Compiling and Testing Your First Java Program

In this blog post, we’ll use the Java compiler and interpreter from the command line. The examples are based on Windows.


The source code of a Java program can’t be executed in this way alone. A special program, the compiler (also called interpreter), transforms the written program into another representation. In the case of Java, the compiler generates the DNA of each program—the bytecode.


A Square Numbers Program

Our first Java program will run a repetition of screen outputs that replicates a song for boring trips. The output should be the following:


99 bottles of beer on the wall, 99 bottles of beer. Take one down, pass it around,

98 bottles of beer on the wall, 98 bottles of beer. Take one down, pass it around,

97 bottles of beer on the wall, 97 bottles of beer. Take one down, pass it around,

96 bottles of beer on the wall, 96 bottles of beer. Take one down, pass it around,


3 bottles of beer on the wall, 3 bottles of beer. Take one down, pass it around,

2 bottles of beer on the wall, 2 bottles of beer. Take one down, pass it around,

1 last bottle of beer on the wall, 1 last bottle of beer.


For this example, put the source code in the document folder of the current user %homepath%\Documents (for example, C:\Users\User\Documents). The name of the source code file is Since the source code is pure text, you can create and edit it with any text editor.


For Windows users, the Notepad editor can be found under Start > Programs > Accessories > Editor. When saving with Notepad using File > Save as, the File Name field must have, and All files (*.*) must be selected in the Save as type field so that the editor doesn’t automatically assign the file extension .txt.



* Prints a version of 99 Bottles of Beer

* @version 2.0 18-01-2022

* @author Christian Ullenboom


public class NinetyNineBottlesOfBeer {

   public static void main( String[] args ) {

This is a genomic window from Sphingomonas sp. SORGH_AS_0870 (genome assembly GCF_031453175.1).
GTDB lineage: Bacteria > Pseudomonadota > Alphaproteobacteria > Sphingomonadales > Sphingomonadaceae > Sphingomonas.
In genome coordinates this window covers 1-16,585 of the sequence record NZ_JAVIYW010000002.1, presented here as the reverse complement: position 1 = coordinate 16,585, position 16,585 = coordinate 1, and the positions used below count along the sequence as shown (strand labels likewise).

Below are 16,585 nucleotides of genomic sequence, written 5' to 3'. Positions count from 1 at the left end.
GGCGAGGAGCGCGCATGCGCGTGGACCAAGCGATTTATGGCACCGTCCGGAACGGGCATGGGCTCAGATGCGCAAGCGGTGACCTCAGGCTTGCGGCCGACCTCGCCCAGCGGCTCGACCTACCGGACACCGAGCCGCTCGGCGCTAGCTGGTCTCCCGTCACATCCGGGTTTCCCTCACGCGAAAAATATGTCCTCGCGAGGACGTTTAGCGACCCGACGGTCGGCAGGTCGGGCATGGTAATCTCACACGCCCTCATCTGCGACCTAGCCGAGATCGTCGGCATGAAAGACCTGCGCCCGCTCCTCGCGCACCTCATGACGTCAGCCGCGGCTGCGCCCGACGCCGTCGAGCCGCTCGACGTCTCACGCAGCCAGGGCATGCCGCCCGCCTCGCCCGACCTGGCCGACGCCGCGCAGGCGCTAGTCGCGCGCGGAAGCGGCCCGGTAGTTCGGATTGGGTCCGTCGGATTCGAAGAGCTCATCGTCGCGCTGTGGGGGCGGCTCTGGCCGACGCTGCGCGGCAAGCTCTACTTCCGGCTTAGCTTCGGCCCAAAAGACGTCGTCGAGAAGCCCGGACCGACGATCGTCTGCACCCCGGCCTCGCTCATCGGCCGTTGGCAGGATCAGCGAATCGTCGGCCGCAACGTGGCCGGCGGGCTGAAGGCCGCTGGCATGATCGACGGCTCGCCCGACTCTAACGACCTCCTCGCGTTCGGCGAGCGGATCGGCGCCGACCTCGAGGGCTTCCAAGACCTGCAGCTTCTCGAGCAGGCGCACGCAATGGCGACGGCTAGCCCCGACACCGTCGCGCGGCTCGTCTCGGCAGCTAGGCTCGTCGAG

for ( int i = 99; i > 1; i-- ) {

           System.out.print( i );

           System.out.print( " bottles of beer on the wall, " );

           System.out.print( i );

           System.out.println( " bottles of beer. Take one down, pass it around," );


           System.out.println( "1 bottle of beer on the wall, 1 bottle of beer." ); 1




The entire program logic sits in the NinetyNineBottlesOfBeer class, which contains one method. All methods in an OOP language like Java must be placed in classes. A special subroutine called main(String[]) serves as an entry point for the JVM. The main(String[]) method performs a loop and produces the screen outputs.


The Compiler Run

Now, let’s change to the command prompt (console) and navigate to the directory with the source code. If the source code file is available, the compiler translates it into bytecode. For our Java class in the file, you would use the following path:




Provided that the program was free of errors, the compiler now creates the NinetyNineBottlesOfBeer.class file, which contains the bytecode. When calling javac, the file to be translated must be specified completely, including its file extension. But wildcards are also possible: Thus, javac *.java translates all Java classes in the current directory. Although not important in Windows, case sensitivity should be respected.


Compiler Errors: If the compiler finds a syntactical error in a line, the compiler reports the error by specifying the file and the line number. Let’s look at our program again and build in an error in line 9 in the main(...) method (the semicolon falls victim to the delete key).


In other words, the initial


System.out.print( i );




System.out.print( i )


The compiler run reports the following error:



   System.out.print( i )


1 error